A single-level herniated lumbar disc refers to a specific condition in the spine where one of the intervertebral discs in the lumbar (lower back) region of the spine has moved out of its normal position and is pressing on nearby nerves. When a lumbar disc herniates, it can exert pressure on the adjacent spinal nerves, causing a range of symptoms, including lower back pain, leg pain (sciatica), numbness, tingling, and muscle weakness. The specific symptoms and their severity can vary depending on the location and extent of the herniation. Biportal endoscopic discectomy has become a popular treatment option for single-level herniated lumbar discs. While it has shown promise in clinical outcomes, there remains a need for more evidence regarding its effectiveness and safety.
Clinical TrialA clinical trial compared the efficacy and safety of biportal endoscopic discectomy with an open microscopic discectomy in patients with low back and leg pain due to single-level herniated lumbar discs. Sixty-four participants in need of discectomy were included in this study. They were randomly assigned to either the biportal endoscopic or microscopic discectomy groups.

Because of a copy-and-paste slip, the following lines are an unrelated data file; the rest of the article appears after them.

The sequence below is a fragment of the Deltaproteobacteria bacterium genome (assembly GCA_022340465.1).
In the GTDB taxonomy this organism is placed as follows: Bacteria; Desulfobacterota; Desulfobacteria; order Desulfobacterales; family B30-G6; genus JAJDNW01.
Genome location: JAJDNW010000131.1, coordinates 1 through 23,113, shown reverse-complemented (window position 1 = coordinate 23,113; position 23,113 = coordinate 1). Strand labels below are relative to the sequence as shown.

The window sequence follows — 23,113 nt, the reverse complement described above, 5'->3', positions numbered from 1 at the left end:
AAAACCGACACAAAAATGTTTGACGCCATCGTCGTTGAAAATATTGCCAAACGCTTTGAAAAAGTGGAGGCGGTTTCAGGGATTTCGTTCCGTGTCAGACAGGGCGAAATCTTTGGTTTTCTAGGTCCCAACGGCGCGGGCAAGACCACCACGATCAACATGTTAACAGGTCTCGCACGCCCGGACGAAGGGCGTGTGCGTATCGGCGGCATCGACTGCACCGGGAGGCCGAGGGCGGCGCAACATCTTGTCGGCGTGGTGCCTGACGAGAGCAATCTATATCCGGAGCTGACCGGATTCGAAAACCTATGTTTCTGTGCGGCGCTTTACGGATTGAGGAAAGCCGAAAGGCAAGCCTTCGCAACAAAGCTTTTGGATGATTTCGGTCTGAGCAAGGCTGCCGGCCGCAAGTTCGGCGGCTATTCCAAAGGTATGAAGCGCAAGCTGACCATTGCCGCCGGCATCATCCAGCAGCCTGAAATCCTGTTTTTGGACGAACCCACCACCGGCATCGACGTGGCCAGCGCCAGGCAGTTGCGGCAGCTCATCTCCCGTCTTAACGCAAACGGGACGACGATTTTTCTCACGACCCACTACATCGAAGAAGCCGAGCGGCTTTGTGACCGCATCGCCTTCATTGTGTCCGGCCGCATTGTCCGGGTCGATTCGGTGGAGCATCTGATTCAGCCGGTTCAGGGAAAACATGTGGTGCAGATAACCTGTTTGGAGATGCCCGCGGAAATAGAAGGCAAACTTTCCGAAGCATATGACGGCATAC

Various patient-reported outcome measures (PROMs) were used to assess outcomes, including pain scores measured by the visual analog scale (VAS) for the surgical site, lower back, and lower extremities. The Oswestry Disability Index (ODI) measured lumbar disabilities, while the European Quality of Life-5 Dimensions evaluated the quality of life. The presence of neuropathic pain was assessed using the painDETECT scale. Surgical-related outcomes such as hospital stay, operation time, and opioid usage were also recorded. Adverse events throughout the follow-up period were noted.